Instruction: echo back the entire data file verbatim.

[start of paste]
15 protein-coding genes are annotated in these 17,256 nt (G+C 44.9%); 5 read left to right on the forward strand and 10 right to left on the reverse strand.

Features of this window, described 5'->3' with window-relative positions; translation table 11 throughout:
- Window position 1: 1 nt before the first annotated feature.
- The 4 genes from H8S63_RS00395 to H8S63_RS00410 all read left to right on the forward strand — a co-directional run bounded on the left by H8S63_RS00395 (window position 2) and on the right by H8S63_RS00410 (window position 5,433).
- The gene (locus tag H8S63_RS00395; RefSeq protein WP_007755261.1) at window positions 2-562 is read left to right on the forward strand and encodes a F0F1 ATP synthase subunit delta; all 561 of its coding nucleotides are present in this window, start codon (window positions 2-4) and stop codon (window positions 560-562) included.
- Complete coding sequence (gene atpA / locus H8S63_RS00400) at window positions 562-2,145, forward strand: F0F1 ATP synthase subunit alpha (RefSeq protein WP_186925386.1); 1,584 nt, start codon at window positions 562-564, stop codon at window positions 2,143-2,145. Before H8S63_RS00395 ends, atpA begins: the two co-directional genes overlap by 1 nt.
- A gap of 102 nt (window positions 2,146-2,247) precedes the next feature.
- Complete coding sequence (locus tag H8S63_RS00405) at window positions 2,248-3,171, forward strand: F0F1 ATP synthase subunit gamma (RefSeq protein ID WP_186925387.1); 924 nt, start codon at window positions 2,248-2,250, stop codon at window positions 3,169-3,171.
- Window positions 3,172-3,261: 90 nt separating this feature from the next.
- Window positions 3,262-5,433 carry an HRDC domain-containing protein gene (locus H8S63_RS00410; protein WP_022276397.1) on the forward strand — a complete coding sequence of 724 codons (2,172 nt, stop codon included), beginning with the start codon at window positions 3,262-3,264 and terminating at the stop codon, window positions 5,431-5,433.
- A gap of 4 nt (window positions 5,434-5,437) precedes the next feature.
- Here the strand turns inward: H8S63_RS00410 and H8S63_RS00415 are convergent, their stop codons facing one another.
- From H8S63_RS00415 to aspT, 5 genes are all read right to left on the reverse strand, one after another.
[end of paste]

15 protein-coding genes are annotated in these 17,256 nt (G+C 44.9%); 5 read left to right on the forward strand and 10 right to left on the reverse strand.

Features of this window, described 5'->3' with window-relative positions; translation table 11 throughout:
- Window position 1: 1 nt before the first annotated feature.
- The 4 genes from H8S63_RS00395 to H8S63_RS00410 all read left to right on the forward strand — a co-directional run bounded on the left by H8S63_RS00395 (window position 2) and on the right by H8S63_RS00410 (window position 5,433).
- The gene (locus tag H8S63_RS00395; RefSeq protein WP_007755261.1) at window positions 2-562 is read left to right on the forward strand and encodes a F0F1 ATP synthase subunit delta; all 561 of its coding nucleotides are present in this window, start codon (window positions 2-4) and stop codon (window positions 560-562) included.
- Complete coding sequence (gene atpA / locus H8S63_RS00400) at window positions 562-2,145, forward strand: F0F1 ATP synthase subunit alpha (RefSeq protein WP_186925386.1); 1,584 nt, start codon at window positions 562-564, stop codon at window positions 2,143-2,145. Before H8S63_RS00395 ends, atpA begins: the two co-directional genes overlap by 1 nt.
- A gap of 102 nt (window positions 2,146-2,247) precedes the next feature.
- Complete coding sequence (locus tag H8S63_RS00405) at window positions 2,248-3,171, forward strand: F0F1 ATP synthase subunit gamma (RefSeq protein ID WP_186925387.1); 924 nt, start codon at window positions 2,248-2,250, stop codon at window positions 3,169-3,171.
- Window positions 3,172-3,261: 90 nt separating this feature from the next.
- Window positions 3,262-5,433 carry an HRDC domain-containing protein gene (locus H8S63_RS00410; protein WP_022276397.1) on the forward strand — a complete coding sequence of 724 codons (2,172 nt, stop codon included), beginning with the start codon at window positions 3,262-3,264 and terminating at the stop codon, window positions 5,431-5,433.
- A gap of 4 nt (window positions 5,434-5,437) precedes the next feature.
- Here the strand turns inward: H8S63_RS00410 and H8S63_RS00415 are convergent, their stop codons facing one another.
- From H8S63_RS00415 to aspT, 5 genes are all read right to left on the reverse strand, one after another.